What about you? Are you chasing PR’s, pushing the heavy weights to exhaustion, always looking for the competitive edge? If so and you have lost the joy of whatever sport/fitness activity you engage in, take a little down time before you’re forced to.
I’d like to hear about your downtime. Was it a force out or purposeful? Tell me about it in the comments and until next time see you on the road, I’ll be back outside in another week 🙂
Here we go again
I was just in this place on March 13 after having pushed the envelope a few days before and here I am again, back at Kaiser with the same stuff except it feels a bit worse this time. For allergy and asthma suffers the Atlanta metro is not friendly during the springtime. This year with a mild winter, even for the south, we started seeing pollen in February. For runners with allergies and asthma this time of year is especially brutal, physically with symptoms and mentally. Our local parks and tree lined streets are meant to be seen and smelled and experienced in person, not viewed from inside an air-conditioned car or through the windows of your home. There’s nothing like running amidst all that color and lushness, but for this runner it is a no-no.
For over a decade I followed the same schedule. From May to September and only on weekends I would run outside. I’m one who suffers from year-round indoor and outdoor allergies During the fall its ragweed, winter mold, spring trees and summer grasses and pollution. During the last two years I maintained the weekends only schedule but extended the outdoor time to May through February which sent me from two allergy/asthma/sinus episodes a year to four. During the spring and fall I ramp up the meds and fall back during summer and winter. Allergy shots are year round and have been for about 10 years. This schedule doesn’t help me to avoid the doctor but it does keep me out of the hospital and allows me to enjoy the outdoors a large part of the year.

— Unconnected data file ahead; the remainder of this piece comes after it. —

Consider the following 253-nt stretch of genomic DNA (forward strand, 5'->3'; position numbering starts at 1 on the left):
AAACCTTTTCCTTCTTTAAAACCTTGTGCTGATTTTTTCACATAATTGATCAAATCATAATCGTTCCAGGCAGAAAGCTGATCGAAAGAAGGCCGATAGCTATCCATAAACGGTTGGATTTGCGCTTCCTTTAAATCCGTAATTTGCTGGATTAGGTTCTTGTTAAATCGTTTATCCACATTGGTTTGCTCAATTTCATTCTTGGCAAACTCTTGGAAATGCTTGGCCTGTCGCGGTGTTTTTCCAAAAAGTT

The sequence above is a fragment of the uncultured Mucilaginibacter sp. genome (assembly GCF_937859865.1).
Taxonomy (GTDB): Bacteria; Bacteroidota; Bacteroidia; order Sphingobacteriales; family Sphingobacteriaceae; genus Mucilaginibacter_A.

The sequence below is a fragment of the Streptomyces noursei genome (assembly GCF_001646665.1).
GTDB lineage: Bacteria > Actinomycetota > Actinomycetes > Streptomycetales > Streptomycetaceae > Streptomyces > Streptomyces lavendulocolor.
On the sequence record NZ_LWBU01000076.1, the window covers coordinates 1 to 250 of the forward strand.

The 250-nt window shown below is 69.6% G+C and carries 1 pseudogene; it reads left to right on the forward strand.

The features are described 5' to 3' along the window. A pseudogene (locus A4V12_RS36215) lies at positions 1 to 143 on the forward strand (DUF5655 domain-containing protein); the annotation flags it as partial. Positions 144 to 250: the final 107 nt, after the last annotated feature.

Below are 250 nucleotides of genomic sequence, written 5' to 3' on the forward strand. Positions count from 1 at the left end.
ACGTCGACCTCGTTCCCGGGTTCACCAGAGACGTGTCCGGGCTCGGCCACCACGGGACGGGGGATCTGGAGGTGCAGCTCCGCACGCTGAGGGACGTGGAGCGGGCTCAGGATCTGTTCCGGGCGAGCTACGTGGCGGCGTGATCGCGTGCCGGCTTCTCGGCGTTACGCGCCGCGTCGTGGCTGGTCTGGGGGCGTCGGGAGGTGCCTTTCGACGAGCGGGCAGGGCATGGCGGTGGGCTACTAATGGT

How my running is affected
Since the schedule is built around my upper respiratory system, I do most of my mileage on the treadmill and the weekly long runs outside. Many runners would be loathe follow this regimen and I understand it, trust me, I want to be outside but doing so is only asking for trouble. Symptom wise, if it’s just allergy symptoms, I treat those and continue my treadmill running. When I’m feeling the familiar elephant on the chest of asthma about to go wrong I don’t run at all, I go to the doctor and do what they tell me to do until my breathing is no longer labored.
Allergies and asthma have not precluded me from enjoying what I love, running. Certainly some precautions are necessary, but taking those has allowed me to enjoy and appreciate running even more.
I’d like to hear from you. Do you suffer from allergies and asthma? How do you manage them in order to keep running? Let me know by leaving a comment.
See you on the trail… in May.
photo via my camera, Suwanee Greenway via Georgia Pierce Park, Suwanee GA